Henry County Schools officials announced that transportation soon will be available to all Henry County students, as they plan to implement a new three-tier, bus route system for the 2012-13 school year.
The new system will separate routes for elementary, middle and high school students, effectively eliminating the district’s non-transportation zone practice for all students.
“Other metro Atlanta school systems have moved to a three-tier system over the past several years,” said Cliff Shearouse, Henry’s director of transportation services. “We have been able to identify benefits for Henry County by observing the successes of other districts, and knew it was time to make the switch ourselves.
“One huge benefit to the new tiered system is that all students will be eligible for bus transportation again,” he continued. “Through this new system, we are glad to be able to do away with one of the restraints experienced due to the down economy.”
Henry County’s board of education had imposed its non-transportation zone policy as a practice, during the initial economic downturn, citing lack of funds to account for an increased school bus ridership. With few exceptions, the policy restricts students living less than a mile from their assigned schools, or within the non-transportation zone, from receiving school bus transportation.
The school board relaxed the practice this summer, allowing transportation services to an estimated 1,900 elementary school students living within the non-transportation zone.
Henry County Schools Communications Specialist J.D. Hardin said the three-tier system would do away with the restrictions all together. He said the system also would provide for a safer, more efficient, and cost-neutral alternative to the current system.
Hardin said transportation budgeting would remain at its current level. He said the three-tier route system enables the transportation of students by school level — elementary, middle, and high school. Presently, middle and high school students ride the bus at the same time, and elementary school students are transported on separate routes.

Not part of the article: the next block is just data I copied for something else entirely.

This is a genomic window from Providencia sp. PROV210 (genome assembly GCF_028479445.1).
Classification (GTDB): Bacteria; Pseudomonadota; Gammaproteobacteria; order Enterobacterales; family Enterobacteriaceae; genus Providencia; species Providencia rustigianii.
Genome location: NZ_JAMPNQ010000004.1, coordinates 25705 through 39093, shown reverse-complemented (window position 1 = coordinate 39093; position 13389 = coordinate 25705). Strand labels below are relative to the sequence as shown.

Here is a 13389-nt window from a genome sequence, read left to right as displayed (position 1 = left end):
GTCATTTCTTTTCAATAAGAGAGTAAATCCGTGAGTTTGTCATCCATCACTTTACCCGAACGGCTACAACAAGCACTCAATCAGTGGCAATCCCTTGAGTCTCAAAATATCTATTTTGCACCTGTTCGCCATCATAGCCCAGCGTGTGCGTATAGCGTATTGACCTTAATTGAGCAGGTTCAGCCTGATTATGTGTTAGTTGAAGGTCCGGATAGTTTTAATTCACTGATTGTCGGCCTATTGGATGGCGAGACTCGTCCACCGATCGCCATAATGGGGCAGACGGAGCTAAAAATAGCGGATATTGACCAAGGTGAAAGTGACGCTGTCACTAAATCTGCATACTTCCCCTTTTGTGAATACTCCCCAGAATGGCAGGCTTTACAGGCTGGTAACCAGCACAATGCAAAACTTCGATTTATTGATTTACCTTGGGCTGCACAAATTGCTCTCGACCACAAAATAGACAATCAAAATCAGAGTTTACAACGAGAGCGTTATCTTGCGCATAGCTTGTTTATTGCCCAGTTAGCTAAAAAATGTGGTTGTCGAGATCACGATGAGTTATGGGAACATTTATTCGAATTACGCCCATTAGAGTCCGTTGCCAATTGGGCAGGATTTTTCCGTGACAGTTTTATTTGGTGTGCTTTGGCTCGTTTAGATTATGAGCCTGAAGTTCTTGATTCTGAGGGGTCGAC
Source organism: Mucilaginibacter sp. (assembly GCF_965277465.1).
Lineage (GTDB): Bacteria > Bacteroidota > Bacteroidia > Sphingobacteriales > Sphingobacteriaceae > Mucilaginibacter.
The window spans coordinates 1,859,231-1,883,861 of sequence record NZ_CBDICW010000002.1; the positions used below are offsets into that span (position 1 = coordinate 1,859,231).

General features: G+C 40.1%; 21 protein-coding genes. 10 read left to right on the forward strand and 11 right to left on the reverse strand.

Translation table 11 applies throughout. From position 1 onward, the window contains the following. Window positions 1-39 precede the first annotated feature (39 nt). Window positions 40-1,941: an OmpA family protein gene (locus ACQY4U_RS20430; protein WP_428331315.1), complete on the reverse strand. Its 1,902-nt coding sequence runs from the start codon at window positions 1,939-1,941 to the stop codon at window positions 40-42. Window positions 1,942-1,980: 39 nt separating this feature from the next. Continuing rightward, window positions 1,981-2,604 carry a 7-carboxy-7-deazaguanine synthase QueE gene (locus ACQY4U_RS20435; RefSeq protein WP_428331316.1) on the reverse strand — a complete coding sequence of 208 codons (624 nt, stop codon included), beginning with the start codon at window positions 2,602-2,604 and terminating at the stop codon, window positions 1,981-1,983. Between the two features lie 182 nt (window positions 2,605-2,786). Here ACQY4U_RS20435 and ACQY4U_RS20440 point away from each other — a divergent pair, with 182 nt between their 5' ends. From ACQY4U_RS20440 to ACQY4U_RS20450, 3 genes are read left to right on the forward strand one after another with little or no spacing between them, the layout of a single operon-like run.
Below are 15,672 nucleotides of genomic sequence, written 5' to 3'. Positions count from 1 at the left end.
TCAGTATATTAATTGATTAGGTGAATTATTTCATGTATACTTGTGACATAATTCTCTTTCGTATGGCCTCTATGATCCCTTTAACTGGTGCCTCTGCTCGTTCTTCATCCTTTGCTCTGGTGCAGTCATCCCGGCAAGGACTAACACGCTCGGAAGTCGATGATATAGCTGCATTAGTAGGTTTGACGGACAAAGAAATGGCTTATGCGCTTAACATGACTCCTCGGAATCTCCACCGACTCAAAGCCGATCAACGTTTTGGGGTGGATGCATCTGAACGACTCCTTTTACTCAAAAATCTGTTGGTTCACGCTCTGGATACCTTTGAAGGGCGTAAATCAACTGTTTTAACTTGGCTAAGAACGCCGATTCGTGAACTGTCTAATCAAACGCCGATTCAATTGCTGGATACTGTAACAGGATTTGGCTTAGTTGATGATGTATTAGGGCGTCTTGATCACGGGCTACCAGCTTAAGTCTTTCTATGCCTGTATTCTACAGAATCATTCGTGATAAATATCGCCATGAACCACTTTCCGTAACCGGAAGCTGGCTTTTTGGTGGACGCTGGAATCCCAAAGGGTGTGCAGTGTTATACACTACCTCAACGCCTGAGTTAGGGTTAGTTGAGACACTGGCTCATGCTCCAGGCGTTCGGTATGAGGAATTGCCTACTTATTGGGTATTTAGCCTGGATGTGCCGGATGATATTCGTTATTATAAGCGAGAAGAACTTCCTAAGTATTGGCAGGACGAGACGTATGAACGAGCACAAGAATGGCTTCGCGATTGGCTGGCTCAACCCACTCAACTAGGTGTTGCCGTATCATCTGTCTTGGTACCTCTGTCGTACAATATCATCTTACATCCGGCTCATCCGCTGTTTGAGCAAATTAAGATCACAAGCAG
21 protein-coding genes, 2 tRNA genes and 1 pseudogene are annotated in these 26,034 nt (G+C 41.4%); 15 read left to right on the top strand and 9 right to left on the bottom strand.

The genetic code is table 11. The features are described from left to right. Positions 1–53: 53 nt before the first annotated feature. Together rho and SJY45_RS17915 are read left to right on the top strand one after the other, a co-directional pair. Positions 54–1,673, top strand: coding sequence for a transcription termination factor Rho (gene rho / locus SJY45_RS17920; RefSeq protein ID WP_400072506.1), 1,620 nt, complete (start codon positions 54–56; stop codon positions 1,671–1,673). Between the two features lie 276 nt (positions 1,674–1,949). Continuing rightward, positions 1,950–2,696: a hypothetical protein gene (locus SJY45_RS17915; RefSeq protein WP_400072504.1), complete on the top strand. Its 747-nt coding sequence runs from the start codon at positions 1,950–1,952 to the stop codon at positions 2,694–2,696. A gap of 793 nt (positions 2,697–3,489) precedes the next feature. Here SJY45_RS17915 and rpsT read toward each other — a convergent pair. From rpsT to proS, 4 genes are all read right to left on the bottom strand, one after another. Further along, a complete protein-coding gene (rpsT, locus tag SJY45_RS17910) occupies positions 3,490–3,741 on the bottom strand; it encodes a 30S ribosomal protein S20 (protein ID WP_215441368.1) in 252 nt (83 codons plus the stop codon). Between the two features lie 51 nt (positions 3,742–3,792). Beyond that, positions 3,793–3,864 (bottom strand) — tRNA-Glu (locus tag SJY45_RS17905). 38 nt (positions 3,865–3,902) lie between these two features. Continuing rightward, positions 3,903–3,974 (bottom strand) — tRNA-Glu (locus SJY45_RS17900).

The school district spokesman said separating students based on school levels should result in less crowding, fewer disciplinary issues, and less time spent on buses for middle and high school students.
The change in transportation methods, however, will trigger a change in bell schedules for middle and high school students. Hardin said that high schools will start approximately 20 minutes earlier and end approximately 25 minutes earlier than has been the custom. Middle schools will start about 20 minutes later and end about 10 minutes later. He said the changes in bell schedules reflect similar schedules neighboring counties developed when they implemented the same tiered system.
“With three different start and end times for students, we will be able to offer optimum seating options, versus maximum seating options, by reducing the number of riders during transportation to and from school,” added Shearouse.
Shearouse acknowledged in a previous interview with the Henry Daily Herald that school buses have been loaded with Henry County students over the past few years. School district data revealed that more than 23,000 pupils were transported by school bus, during the 2010-11 school year.
The transportation services director pointed out that the new system will require fewer buses to be in operation during normal routes, and will allow for a more reliable spare fleet.
Shearouse said the purchase of new buses, from revenues through Henry’s continued one-cent Special Purpose Local Option Sales Tax (SPLOST IV) for Education, will not be used to increase the number of routes, but rather to replace the department’s older buses.